Wednesday, September 23, 2020

A Crash Course in Making & Teaching With Video

About a month ago I hosted a Practical Ed Tech webinar titled A Crash Course in Making and Teaching With Video. In the weeks since I hosted that webinar I've had a bunch of requests to host it again. So that's what I'm going to do next Tuesday (September 29th) at 4pm ET. 

This school year has going to have many of us teaching students in our classrooms as well as students online. For many of us that means we’re making instructional videos to address the needs of in-person and online students. If you find yourself needing to make instructional videos, but you’re not sure how best to do it, this webinar is for you! 

In this 75 minute webinar you’ll learn: 
  • How to plan an instructional video. 
  • Three simple and quick ways to make instructional videos. 
  • How to share your videos with your students with and without using YouTube. 
  • How to make sure your students actually watch your videos. 
  • Tips for improving your videos regardless of the equipment you use. 
Your Registration includes: 
  • Live webinar with Q&A. 
  • Access to the recording of the webinar. 
  • Handouts. 
  • PD Certificate
Cost:

About the cost:
I announce the Practical Ed Tech webinars on this blog because the registrations from the webinars go to keeping the lights on at Free Technology for Teachers. I use GoToWebinar to for hosting the webinars and recordings. GoToWebinar is not cheap, but it is the best webinar platform out there (I've tried them all over the years). And while all the tools featured in the webinars are available for free, my time for teaching isn't free.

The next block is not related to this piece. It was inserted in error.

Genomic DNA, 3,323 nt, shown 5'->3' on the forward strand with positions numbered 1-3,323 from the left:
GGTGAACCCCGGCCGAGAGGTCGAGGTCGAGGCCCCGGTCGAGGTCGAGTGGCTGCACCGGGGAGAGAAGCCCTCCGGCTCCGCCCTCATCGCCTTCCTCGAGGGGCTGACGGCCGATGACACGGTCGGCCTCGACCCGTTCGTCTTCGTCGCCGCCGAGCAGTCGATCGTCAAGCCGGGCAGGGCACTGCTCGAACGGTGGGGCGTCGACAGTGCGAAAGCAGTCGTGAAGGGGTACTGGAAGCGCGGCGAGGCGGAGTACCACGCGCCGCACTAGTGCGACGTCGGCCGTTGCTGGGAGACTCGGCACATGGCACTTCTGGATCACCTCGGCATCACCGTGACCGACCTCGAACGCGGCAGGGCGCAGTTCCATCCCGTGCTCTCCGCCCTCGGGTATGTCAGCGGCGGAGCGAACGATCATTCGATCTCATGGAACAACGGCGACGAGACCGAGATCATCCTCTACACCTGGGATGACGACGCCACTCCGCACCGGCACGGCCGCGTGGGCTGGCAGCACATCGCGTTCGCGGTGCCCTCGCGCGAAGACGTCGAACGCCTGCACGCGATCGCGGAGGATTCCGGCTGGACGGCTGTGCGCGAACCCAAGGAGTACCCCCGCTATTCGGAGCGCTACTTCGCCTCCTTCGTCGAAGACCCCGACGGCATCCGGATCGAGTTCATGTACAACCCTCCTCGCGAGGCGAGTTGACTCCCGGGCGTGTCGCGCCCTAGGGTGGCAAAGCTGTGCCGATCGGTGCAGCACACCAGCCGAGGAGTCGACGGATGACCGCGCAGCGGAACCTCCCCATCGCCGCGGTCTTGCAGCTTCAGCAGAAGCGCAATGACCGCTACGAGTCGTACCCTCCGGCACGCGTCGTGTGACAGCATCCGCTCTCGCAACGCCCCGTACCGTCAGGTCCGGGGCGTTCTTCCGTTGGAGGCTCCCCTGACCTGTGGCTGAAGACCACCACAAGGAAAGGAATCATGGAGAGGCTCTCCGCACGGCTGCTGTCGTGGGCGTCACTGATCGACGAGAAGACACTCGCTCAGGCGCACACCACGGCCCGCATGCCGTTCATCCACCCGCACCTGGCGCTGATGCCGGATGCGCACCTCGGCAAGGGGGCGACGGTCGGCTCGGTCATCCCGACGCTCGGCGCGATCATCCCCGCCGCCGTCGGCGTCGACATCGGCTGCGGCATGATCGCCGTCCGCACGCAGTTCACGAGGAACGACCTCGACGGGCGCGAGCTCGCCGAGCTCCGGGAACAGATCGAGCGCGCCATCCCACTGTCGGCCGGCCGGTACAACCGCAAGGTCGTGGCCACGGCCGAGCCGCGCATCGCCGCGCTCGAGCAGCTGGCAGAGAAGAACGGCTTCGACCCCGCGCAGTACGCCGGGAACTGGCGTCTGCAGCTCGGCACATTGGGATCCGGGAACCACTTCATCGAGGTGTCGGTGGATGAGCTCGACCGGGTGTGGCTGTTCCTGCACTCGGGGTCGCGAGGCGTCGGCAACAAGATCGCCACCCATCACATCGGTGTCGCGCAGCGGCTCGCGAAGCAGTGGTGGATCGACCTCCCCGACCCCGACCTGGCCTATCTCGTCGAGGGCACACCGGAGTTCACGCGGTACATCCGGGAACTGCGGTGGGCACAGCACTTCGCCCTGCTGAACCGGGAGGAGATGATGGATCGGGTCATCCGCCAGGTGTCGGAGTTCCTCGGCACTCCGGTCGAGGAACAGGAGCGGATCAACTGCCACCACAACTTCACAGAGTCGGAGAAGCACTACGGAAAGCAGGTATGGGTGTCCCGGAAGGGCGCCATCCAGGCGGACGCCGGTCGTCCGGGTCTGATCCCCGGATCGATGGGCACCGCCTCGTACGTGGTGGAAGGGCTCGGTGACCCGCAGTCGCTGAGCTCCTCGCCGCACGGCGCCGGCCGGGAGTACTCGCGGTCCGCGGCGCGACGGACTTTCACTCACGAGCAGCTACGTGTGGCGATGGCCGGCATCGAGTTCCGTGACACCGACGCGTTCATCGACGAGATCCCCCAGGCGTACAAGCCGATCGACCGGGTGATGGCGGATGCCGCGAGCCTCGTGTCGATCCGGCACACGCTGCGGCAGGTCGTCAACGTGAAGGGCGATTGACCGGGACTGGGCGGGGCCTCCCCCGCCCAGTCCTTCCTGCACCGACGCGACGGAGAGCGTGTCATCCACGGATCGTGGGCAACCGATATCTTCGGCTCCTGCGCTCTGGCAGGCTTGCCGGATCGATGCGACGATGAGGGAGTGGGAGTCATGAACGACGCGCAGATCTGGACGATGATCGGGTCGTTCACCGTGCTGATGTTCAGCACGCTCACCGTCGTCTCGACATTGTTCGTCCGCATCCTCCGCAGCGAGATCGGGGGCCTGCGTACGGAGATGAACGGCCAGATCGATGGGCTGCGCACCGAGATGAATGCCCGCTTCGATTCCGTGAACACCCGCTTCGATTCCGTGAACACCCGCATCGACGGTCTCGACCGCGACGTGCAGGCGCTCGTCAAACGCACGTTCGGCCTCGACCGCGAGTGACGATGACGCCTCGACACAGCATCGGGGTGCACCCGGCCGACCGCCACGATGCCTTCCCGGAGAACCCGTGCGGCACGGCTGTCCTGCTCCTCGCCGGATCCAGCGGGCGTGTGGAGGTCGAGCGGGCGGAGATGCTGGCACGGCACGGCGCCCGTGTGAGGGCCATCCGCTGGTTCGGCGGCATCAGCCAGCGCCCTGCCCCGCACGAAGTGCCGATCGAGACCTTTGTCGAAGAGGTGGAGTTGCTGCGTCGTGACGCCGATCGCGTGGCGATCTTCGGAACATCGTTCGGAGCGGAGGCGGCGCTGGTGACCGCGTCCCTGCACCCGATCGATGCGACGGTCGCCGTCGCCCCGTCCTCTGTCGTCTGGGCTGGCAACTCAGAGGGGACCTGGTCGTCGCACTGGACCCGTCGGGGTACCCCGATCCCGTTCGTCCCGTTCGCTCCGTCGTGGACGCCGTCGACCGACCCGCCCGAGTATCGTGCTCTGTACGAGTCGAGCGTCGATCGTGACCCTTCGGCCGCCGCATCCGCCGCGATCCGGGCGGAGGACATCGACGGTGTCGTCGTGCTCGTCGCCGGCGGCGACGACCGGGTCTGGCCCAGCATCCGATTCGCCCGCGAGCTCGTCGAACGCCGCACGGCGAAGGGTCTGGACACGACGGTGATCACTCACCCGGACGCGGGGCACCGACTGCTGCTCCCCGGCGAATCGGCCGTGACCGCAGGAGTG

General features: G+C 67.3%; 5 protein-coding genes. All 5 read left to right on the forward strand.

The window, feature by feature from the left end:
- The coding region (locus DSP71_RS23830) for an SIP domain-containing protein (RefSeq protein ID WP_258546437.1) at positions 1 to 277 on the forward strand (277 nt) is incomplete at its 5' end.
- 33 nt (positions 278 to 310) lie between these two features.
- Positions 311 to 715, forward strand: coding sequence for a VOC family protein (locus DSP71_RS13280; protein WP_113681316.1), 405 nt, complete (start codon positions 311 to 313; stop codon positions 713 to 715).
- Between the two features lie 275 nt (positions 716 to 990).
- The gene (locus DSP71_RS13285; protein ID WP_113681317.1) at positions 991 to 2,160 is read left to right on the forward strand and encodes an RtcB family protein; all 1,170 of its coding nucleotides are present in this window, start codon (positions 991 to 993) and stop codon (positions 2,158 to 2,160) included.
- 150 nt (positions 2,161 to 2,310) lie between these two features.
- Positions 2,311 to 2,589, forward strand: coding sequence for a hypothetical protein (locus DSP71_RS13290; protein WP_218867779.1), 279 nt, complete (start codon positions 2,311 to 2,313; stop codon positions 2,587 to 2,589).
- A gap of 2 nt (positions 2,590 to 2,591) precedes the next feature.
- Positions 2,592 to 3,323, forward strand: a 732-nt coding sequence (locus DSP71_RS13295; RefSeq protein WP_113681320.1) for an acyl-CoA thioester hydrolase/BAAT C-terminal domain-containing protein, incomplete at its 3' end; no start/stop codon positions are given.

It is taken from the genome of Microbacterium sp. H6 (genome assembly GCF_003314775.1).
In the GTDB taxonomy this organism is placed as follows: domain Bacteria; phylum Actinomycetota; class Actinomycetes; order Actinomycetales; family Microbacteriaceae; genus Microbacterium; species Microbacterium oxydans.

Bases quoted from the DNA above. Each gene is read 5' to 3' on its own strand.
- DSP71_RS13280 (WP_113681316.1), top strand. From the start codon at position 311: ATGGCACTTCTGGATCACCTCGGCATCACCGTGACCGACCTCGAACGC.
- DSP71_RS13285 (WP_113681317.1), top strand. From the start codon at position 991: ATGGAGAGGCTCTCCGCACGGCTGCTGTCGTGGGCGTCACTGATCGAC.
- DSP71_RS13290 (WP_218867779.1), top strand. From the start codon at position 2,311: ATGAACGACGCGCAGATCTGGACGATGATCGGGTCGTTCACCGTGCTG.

Tuesday, September 22, 2020

Good Sets of Primary Source Documents About the American Revolution and More

The Massachusetts Historical Society has a great website that hosts collections of primary sources related to the American Revolution, founding families of the United States, abolition, and the Civil War. Additionally, on the MHS site you'll find recordings of webinars about many of the topics related to the collections of primary sources. Music of the Plimoth Colony Settlers is an interesting webinar that was published last week. 

Some of the highlights of the collections of primary sources found on the Massachusetts Historical Society's website include:
In addition to the collections listed above, the Massachusetts Historical Society offers four collections of lesson plans that incorporate primary source documents. Those collections are Founding Fathers & Their Families, Era of the American Revolution, Slavery and Antislavery, and Civil War. The most lesson plans are in the first two collections. The vast majority of the lesson plans are for high school students, but there are a few for elementary and middle school use. 

More than a decade ago I started using Google Documents to help students analyze primary source documents. I outlined that process in this blog post in 2015

How to Recover an Archived Google Classroom

 

Last week I published an overview of how to add co-teachers to your Google Classroom classes. That post prompted a bunch of follow-up questions from readers and viewers. The most common follow-up question was "what happens if a class is accidentally archived?" The answer is that it goes into the "archived" section of your Google Classroom account. While it's archived you and your students can't do anything in it. However, all is not lost because you can recover archived classrooms. It's a simple thing to do and I've outlined the process in this one minute video